Have nothing to do with the [evil] things that people do, things that belong to the darkness. Instead, bring them out to the light... [For] when all things are brought out into the light, then their true nature is clearly revealed...

-Ephesians 5:11-13

Tag Archives: Clarence Thomas

Trump Can’t Do Everything Himself, so He Nominated Neomi Rao to Help Him

This article was published by The McAlvany Intelligence Advisor on Monday, December 18, 2017:  

speaking at CPAC in Washington D.C. on Februar...

Who? Up until Thursday, few had ever heard of Neomi Rao. Looking into her background, fewer still would have predicted the role she is playing in helping President Donald Trump keep one of his most important campaign promises.

After graduating from Yale University with “highest distinction” in ethics, economics, and philosophy, she attended the University of Chicago Law School where she received her Juris Doctor degree. She was comment editor of the school’s law review and also executive editor for the Harvard Journal of Law and Public Policy.

But she never drank from the cup of regulatory Kool-Aid. Instead she went on to clerk for U.S. Supreme Court Justice Clarence Thomas and from there to serve as a staffer on the Senate Judiciary Committee. In 2012, she received tenure from George Mason University’s Antonin Scalia Law School where she founded the Center for the Study of the Administrative State.

In other words, until Thursday, Rao was invisible.

But when Trump nominated her in April to his Office of Management and Budget with the mind-bending title of Administrator of the Office of Information and Regulatory Affairs, Jonathan Adler took notice.

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Anti-gunners’ Victory Celebration in Peruta v. San Diego Likely to be Short-lived

This article was published by The McAlvany Intelligence Advisor on Wednesday, June 28, 2017:

In one of the more inane and nonsensical effusions of rejoicing over the Supreme Courts decision on Monday to let stand a lower courts anti-gun decision, Californias Attorney General Xavier Becerra sullied his credibility and those of similar view with this:

[Its] welcome news for California and gun safety everywhere. It leaves in place an important and common-sense firearm regulation, one that promotes public safety, respects 2nd Amendment rights and values the judgments of sheriffs and police chiefs throughout the state on what works best for their communities.

This packs more misstatements, half-truths and just plain damnable lies into one paragraph than has been seen in recent years. By disarming its citizens, California has virtually guaranteed an increase in violent crime, especially gun violence. The onerous restrictions on the Second Amendment applied to law-abiding citizens fail to respect it but instead do serious if not fatal damage to it. And as far as judgments by local sheriffs and police officers as to the applicability of the Second Amendment to its citizens, one needs only to bring to mind the history of tyrants operating without restraint.

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Supreme Court Again Refuses to Settle Second Amendment Issue

This article appeared online at TheNewAmerican.com on Tuesday, June 27, 2017:  

English: Ruth Bader Ginsburg, Associate Justic...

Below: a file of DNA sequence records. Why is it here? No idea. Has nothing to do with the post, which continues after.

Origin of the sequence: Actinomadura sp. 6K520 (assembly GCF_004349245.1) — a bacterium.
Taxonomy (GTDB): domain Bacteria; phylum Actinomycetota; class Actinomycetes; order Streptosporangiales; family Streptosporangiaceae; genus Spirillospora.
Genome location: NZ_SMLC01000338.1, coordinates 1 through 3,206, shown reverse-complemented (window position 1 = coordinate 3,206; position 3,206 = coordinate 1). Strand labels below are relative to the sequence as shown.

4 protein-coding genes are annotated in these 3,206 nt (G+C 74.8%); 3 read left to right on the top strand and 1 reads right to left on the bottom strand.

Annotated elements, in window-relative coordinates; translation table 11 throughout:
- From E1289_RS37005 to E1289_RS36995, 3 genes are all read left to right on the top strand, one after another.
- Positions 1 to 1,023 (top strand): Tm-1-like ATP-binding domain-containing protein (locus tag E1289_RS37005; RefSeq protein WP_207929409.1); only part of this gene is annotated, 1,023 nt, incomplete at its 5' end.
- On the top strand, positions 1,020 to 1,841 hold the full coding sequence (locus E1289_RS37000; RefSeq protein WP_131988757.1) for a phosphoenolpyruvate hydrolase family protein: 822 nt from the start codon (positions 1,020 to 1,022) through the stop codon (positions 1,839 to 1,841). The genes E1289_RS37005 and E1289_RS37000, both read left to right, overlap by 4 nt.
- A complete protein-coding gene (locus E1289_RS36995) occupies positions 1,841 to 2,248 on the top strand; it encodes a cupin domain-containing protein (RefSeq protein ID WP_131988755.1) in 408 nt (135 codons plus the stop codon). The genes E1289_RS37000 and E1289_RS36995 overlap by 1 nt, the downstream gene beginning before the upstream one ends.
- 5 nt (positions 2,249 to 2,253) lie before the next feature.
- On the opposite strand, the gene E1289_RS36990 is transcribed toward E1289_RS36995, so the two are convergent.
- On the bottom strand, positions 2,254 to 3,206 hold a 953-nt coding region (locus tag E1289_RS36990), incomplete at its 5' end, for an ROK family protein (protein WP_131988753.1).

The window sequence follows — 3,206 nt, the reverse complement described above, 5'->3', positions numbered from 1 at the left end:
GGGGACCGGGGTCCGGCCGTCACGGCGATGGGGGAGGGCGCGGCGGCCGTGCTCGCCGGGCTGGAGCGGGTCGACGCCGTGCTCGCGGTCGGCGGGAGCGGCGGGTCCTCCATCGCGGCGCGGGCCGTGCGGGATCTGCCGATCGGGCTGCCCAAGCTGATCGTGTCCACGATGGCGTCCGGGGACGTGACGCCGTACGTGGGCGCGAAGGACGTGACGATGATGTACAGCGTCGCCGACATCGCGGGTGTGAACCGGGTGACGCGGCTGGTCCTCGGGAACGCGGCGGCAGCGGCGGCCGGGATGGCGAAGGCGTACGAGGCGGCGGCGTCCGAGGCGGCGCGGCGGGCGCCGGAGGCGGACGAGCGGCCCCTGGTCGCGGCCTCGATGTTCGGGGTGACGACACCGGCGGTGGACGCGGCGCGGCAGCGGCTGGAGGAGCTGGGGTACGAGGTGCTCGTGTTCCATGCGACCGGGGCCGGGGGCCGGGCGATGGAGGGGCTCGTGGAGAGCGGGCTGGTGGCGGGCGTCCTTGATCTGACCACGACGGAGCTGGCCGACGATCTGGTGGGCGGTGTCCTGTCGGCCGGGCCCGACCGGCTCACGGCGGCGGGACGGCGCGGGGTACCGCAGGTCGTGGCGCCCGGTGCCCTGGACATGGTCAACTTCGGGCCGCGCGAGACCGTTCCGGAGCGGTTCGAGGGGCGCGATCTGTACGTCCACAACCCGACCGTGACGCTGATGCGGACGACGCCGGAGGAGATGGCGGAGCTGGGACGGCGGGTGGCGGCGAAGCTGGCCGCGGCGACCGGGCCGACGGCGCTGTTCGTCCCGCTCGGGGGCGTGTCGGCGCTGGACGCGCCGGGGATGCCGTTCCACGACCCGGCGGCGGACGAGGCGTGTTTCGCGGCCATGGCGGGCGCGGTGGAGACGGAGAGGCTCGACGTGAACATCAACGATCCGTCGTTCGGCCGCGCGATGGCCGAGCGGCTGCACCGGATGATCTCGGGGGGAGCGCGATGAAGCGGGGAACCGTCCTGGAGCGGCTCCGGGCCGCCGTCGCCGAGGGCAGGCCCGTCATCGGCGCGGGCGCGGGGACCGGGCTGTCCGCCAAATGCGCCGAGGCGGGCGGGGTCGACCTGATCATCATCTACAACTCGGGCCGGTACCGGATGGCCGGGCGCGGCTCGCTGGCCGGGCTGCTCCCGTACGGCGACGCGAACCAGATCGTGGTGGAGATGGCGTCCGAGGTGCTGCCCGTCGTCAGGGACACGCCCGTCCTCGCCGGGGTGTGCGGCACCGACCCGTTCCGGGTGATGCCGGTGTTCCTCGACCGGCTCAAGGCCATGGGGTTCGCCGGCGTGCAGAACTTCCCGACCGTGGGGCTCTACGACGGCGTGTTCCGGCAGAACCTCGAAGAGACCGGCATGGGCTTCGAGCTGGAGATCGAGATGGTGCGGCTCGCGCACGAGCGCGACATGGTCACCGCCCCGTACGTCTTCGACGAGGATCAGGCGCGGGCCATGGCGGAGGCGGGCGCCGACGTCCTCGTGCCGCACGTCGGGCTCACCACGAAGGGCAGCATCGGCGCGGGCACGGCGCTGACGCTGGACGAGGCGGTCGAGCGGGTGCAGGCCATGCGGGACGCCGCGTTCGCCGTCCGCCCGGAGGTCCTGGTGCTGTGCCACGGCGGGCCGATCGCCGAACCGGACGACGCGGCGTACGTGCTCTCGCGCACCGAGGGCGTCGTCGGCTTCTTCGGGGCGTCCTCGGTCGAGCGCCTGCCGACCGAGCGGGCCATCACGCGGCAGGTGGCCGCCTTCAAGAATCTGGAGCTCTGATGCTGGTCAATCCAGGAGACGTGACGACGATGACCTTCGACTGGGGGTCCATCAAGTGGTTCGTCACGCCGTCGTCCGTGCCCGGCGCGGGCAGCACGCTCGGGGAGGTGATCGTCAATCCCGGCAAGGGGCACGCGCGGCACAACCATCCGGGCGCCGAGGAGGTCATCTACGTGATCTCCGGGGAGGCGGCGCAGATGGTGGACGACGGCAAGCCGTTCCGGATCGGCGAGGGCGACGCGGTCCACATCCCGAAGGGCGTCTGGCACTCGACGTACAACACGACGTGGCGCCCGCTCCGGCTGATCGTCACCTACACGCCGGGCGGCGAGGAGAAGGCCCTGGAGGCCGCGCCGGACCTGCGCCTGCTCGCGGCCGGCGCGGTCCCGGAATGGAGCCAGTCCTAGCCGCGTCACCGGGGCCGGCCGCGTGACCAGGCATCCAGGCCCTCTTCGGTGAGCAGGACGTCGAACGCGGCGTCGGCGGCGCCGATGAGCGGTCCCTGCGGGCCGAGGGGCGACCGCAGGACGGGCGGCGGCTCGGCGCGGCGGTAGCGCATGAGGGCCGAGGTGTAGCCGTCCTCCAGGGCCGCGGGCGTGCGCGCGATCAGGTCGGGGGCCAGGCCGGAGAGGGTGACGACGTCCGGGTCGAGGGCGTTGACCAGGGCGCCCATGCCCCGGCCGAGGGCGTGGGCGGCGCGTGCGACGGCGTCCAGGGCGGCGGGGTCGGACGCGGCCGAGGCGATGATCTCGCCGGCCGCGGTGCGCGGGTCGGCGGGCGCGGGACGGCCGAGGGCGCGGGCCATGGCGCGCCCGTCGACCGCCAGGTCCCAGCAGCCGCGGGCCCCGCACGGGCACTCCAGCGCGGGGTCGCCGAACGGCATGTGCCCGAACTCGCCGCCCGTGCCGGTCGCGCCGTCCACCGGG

Ruth Bader Ginsburg, the oldest member on the court.

By refusing to consider Peruta v. San Diego on appeal on Monday, the Supreme Court once again sidestepped an opportunity to clarify the Second Amendment issue of carrying a firearm outside the home. That issue has remained open since the court’s decisions in Heller and McDonald, dating back to 2008 and 2010, respectively. Those cases didn’t clarify whether the right guaranteed in the Second Amendment extends to public places, and anti-gun states such as California have rushed in with state laws that virtually prohibit the exercise of rights guaranteed by that amendment.

That was the problem faced by Edward Peruta back in 2009.

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NRA Mourns Death of Conservative Civil Rights Activist Roy Innis

This article appeared online at TheNewAmerican.com on Monday, January 16, 2017:

Roy Innis Headshot 4

Last week, The National Rifle Association (NRA) mourned the death of civil rights activist, NRA life member, and former NRA board member Roy Innis (shown), stating, “For the NRA, his departure was personal. Mr. Innis served on the NRA’s Board of Directors for nearly 25 years and was a friend to many within the organization. For the nation at large, he was a champion of freedom who exemplified the courage of a man who follows his own convictions.”

A fiery advocate of black nationalism during the 1960s, Innis changed his views after

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The Supreme Court is Already Strongly Opposed to the Second Amendment

This article was published by The McAlvany Intelligence Advisor on Wednesday, June 29, 2016:  

English: The United States Supreme Court, the ...

The United States Supreme Court, the highest court in the United States, in 2010. Top row (left to right): Associate Justice Sonia Sotomayor, Associate Justice Stephen G. Breyer, Associate Justice Samuel A. Alito, and Associate Justice Elena Kagan. Bottom row (left to right): Associate Justice Clarence Thomas, Associate Justice Antonin Scalia, Chief Justice John G. Roberts, Associate Justice Anthony Kennedy, and Associate Justice Ruth Bader Ginsburg.

One needn’t be reminded of how close the Supreme Court rulings were in McDonald and Heller (both decided 5-4) to appreciate just how tentative the court’s support is of the Second Amendment. Most however are likely to think that the current court’s makeup is essentially a standoff: 4 supporting and 4 opposed.